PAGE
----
Reading the dastan also brought a number of thematic considerations into focus for me, as a connoisseur of Kazakh cinema. The Alpamıs story has absolutely had an impact on the way Mansur and Sartaı are portrayed in the films Kóshpendiler and Jaýjúrek myń bala, respectively – and of course, Jaýjúrek myń bala referenced the Alpamıs explicitly at two points.

In the broad strokes, the Alpamıs legend goes like this. Alpamıs and Gúlbarshın (or Barshın) are born to two beys of the Qońyrat tribe, Bórı and Sary, who at first betroth them to one another, but then have a falling-out. Barshın’s father Sary migrates into the land of the Kalmyks, where he raises his daughter. When Barshın is old enough, word of her beauty reaches the ear of the khan of the Kalmyks, named Taıshy (= taizi 太子, a Chinese title in common use among the Mongols), who tries to coerce her into marriage by sending horsemen to fetch her. One of the horsemen, Qarajan, sees her and falls for her, and a dispute arises. Barshın uses this to her advantage by proposing a race after a six-month grace period – that the fastest rider should win her hand. This does not prevent a battle between Qarajan’s men and Taıshy’s, in which many Kalmyks died.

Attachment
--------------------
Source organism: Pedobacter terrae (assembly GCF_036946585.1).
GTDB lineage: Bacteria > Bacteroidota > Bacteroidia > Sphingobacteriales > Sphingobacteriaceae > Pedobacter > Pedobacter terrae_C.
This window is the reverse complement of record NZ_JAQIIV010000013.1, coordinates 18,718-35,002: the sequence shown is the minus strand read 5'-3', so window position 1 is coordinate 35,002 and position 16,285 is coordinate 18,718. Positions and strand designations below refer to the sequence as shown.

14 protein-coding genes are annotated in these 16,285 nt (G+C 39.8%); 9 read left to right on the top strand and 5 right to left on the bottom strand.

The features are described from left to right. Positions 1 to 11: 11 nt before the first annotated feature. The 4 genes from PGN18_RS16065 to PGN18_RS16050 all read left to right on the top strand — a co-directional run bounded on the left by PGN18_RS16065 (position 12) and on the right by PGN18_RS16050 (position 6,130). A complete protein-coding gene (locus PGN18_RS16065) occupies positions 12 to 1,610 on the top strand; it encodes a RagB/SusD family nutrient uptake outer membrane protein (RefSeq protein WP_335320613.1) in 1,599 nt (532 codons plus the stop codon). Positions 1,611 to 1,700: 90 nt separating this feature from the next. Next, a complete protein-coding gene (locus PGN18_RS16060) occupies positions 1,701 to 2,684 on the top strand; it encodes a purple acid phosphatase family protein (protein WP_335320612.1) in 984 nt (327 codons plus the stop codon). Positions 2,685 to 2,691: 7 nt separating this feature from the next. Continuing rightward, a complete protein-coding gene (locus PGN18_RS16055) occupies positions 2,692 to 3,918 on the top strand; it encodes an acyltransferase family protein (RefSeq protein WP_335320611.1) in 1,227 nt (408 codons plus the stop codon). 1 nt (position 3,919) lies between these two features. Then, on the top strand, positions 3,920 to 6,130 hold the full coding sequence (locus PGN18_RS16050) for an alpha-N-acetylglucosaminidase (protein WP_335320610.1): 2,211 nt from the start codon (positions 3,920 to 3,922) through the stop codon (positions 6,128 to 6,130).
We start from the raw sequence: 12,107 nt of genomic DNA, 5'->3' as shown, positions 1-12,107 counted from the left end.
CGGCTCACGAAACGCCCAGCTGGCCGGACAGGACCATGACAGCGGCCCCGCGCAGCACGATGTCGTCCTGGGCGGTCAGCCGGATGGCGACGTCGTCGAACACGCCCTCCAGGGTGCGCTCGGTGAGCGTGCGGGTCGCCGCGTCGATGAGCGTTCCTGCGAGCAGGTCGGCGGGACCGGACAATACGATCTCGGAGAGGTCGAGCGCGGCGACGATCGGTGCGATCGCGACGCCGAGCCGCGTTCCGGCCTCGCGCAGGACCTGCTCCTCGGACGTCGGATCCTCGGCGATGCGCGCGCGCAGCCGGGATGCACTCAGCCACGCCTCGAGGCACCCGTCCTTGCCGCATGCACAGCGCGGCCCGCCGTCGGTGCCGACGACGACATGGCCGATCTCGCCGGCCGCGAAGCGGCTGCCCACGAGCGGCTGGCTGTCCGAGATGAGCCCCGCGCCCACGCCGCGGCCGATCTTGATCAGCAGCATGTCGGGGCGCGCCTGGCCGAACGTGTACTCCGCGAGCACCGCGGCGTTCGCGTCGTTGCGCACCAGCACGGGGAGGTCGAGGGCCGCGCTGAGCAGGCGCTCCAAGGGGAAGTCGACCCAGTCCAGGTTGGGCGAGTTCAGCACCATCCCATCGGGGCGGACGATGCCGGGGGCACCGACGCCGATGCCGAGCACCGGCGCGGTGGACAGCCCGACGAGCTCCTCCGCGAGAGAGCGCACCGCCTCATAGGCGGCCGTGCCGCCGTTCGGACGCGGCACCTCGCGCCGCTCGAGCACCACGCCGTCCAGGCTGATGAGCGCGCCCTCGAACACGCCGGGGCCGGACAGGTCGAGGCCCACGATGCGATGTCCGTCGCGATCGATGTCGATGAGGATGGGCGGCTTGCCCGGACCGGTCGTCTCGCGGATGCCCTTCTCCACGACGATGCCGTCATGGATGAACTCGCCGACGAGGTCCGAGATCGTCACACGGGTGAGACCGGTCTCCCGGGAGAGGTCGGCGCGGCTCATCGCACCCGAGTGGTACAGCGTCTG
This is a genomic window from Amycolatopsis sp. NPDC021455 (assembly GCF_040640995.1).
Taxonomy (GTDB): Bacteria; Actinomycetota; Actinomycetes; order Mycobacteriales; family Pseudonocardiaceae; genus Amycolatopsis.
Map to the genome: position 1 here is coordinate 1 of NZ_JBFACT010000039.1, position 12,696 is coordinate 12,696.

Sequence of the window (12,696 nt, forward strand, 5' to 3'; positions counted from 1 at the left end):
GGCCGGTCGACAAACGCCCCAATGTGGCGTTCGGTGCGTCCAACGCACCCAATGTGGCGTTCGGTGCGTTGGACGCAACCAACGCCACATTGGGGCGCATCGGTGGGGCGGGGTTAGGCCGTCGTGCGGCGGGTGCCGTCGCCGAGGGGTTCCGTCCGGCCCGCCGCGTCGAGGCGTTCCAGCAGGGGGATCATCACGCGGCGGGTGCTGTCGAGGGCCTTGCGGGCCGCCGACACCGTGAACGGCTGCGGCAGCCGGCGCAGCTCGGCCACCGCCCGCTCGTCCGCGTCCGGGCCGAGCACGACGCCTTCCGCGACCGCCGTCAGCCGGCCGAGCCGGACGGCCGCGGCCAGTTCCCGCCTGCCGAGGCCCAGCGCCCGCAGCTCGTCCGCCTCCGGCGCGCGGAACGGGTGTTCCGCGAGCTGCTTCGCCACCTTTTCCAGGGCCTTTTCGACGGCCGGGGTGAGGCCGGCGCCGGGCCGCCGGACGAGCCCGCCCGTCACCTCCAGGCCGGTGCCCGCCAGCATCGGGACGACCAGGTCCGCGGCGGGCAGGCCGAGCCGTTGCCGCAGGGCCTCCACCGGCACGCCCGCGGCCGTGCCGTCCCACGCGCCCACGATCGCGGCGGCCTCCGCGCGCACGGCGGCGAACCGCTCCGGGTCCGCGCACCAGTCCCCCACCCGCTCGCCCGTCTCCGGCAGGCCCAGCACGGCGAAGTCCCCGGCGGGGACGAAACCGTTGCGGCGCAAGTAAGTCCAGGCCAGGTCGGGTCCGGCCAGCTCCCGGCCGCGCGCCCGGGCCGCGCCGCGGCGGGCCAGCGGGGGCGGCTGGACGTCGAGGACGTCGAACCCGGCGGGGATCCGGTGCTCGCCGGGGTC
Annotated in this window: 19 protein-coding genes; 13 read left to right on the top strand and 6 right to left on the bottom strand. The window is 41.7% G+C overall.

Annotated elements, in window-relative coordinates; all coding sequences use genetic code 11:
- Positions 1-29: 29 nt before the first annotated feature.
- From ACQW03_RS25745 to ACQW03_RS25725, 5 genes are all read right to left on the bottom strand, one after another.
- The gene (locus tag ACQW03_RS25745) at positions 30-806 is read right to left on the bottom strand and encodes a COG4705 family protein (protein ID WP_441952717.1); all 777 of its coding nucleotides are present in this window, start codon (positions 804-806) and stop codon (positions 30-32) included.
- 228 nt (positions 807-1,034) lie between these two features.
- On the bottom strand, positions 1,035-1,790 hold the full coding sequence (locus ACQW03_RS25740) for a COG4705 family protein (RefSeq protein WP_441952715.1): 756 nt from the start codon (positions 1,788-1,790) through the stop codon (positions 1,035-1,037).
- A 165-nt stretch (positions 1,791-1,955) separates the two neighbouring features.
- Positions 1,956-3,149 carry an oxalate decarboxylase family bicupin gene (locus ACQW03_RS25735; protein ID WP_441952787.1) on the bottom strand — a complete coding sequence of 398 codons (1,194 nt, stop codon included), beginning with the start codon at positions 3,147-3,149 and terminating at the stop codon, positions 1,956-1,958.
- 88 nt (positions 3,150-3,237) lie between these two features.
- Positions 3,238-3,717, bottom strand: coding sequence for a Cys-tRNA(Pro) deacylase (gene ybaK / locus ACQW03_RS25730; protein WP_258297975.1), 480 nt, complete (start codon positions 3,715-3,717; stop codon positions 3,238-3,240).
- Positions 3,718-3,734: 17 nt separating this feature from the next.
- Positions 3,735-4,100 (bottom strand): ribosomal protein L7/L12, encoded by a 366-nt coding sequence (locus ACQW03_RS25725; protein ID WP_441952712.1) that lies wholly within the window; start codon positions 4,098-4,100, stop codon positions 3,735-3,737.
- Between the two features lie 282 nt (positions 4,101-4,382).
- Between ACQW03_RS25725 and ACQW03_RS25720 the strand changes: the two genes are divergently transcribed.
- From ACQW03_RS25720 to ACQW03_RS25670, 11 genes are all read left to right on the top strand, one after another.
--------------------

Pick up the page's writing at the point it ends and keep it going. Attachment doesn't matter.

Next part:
In the meanwhile, Barshın sends word under her father’s notice to Alpamıs, who is supposed to ride to her rescue. Alpamıs wins the loyalty of a magnificent legendary winged tulpar horse named (Baı-)Shubar, which he enters into the race for Barshın’s hand. During the race, he meets another rider with a tulpar – this is Qarajan. The fourteen-year-old Alpamıs outrides Qarajan on Shubar, then forces him to the ground, where Qarajan wrestles with him. ‘Alî comes to the aid of Alpamıs as Qarajan tries to overpower him with brute strength, and Qarajan is thrown to the ground. He accepts to convert to Islâm and becomes the sworn friend of Alpamıs.